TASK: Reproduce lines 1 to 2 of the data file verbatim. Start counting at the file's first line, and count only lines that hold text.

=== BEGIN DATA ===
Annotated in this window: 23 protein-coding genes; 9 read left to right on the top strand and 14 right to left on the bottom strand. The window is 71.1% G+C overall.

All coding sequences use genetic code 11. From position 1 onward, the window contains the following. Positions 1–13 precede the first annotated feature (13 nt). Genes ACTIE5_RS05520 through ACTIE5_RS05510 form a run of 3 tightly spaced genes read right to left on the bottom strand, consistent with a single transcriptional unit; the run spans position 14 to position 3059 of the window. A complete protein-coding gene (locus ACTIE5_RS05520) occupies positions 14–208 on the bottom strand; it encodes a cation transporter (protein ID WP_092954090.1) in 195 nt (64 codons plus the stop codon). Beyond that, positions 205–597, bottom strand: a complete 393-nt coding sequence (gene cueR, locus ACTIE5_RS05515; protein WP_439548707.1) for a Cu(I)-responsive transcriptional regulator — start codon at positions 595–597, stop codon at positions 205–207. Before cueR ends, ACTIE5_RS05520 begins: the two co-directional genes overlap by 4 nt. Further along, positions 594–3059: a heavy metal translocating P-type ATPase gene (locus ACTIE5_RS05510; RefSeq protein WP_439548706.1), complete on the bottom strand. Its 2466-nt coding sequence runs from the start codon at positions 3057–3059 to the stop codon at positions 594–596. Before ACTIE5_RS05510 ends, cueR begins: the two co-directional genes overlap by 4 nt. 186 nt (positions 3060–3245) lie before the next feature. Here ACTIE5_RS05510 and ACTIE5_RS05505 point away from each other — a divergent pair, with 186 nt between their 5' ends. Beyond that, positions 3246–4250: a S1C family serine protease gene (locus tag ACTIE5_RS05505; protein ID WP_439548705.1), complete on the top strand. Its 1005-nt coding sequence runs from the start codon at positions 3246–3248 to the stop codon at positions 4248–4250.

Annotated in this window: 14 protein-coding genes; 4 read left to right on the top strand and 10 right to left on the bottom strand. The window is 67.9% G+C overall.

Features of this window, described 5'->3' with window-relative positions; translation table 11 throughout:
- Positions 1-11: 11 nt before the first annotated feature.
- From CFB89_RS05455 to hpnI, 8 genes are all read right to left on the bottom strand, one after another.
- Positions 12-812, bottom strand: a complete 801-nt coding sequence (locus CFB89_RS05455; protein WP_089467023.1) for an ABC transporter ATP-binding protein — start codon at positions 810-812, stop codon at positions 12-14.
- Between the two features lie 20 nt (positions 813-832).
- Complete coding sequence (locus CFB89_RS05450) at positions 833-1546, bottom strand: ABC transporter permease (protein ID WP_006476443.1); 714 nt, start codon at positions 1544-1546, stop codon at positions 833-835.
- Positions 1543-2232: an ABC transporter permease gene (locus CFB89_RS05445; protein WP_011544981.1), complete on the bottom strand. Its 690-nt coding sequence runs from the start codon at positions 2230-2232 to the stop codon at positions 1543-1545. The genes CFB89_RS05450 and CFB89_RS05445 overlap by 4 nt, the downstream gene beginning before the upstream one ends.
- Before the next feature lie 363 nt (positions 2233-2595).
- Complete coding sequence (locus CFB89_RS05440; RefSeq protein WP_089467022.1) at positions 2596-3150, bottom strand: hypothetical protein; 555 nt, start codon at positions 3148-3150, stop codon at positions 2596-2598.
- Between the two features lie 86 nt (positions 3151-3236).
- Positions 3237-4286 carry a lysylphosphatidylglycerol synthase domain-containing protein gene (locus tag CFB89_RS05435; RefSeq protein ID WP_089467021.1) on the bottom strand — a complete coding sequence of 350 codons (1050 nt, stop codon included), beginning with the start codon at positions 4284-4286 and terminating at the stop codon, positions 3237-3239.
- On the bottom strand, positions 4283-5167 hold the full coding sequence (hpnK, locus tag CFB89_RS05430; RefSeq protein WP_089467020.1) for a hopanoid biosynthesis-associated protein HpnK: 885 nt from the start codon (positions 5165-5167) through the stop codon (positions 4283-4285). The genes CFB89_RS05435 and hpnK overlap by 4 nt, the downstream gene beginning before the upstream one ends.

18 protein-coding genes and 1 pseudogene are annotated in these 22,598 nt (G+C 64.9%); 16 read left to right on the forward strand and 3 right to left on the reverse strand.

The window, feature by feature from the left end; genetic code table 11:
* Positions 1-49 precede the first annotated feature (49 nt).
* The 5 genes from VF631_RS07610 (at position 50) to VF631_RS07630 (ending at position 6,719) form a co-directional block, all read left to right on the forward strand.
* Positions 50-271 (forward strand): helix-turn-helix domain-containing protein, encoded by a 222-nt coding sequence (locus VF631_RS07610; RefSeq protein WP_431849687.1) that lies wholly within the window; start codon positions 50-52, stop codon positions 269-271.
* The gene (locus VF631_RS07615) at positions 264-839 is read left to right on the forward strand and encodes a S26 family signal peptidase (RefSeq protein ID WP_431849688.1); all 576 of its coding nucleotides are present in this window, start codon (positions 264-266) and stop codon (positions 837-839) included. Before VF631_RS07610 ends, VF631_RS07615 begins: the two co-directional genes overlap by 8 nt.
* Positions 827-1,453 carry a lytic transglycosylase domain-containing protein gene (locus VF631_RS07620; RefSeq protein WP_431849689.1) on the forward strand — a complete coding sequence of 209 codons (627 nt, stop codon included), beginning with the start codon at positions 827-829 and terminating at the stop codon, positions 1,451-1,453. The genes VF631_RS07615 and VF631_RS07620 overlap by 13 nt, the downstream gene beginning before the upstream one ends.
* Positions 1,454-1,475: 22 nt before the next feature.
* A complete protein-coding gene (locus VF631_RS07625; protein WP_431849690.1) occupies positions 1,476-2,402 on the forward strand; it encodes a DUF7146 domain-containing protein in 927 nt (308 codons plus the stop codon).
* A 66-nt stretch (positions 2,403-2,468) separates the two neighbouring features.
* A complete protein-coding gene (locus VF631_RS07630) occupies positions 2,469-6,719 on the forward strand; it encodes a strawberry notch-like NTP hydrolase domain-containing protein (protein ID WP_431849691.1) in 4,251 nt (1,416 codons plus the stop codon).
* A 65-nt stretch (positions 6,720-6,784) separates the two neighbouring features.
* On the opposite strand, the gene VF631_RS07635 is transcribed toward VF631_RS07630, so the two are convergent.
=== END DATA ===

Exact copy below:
Annotated in this window: 23 protein-coding genes; 9 read left to right on the top strand and 14 right to left on the bottom strand. The window is 71.1% G+C overall.

All coding sequences use genetic code 11. From position 1 onward, the window contains the following. Positions 1–13 precede the first annotated feature (13 nt). Genes ACTIE5_RS05520 through ACTIE5_RS05510 form a run of 3 tightly spaced genes read right to left on the bottom strand, consistent with a single transcriptional unit; the run spans position 14 to position 3059 of the window. A complete protein-coding gene (locus ACTIE5_RS05520) occupies positions 14–208 on the bottom strand; it encodes a cation transporter (protein ID WP_092954090.1) in 195 nt (64 codons plus the stop codon). Beyond that, positions 205–597, bottom strand: a complete 393-nt coding sequence (gene cueR, locus ACTIE5_RS05515; protein WP_439548707.1) for a Cu(I)-responsive transcriptional regulator — start codon at positions 595–597, stop codon at positions 205–207. Before cueR ends, ACTIE5_RS05520 begins: the two co-directional genes overlap by 4 nt. Further along, positions 594–3059: a heavy metal translocating P-type ATPase gene (locus ACTIE5_RS05510; RefSeq protein WP_439548706.1), complete on the bottom strand. Its 2466-nt coding sequence runs from the start codon at positions 3057–3059 to the stop codon at positions 594–596. Before ACTIE5_RS05510 ends, cueR begins: the two co-directional genes overlap by 4 nt. 186 nt (positions 3060–3245) lie before the next feature. Here ACTIE5_RS05510 and ACTIE5_RS05505 point away from each other — a divergent pair, with 186 nt between their 5' ends. Beyond that, positions 3246–4250: a S1C family serine protease gene (locus tag ACTIE5_RS05505; protein ID WP_439548705.1), complete on the top strand. Its 1005-nt coding sequence runs from the start codon at positions 3246–3248 to the stop codon at positions 4248–4250.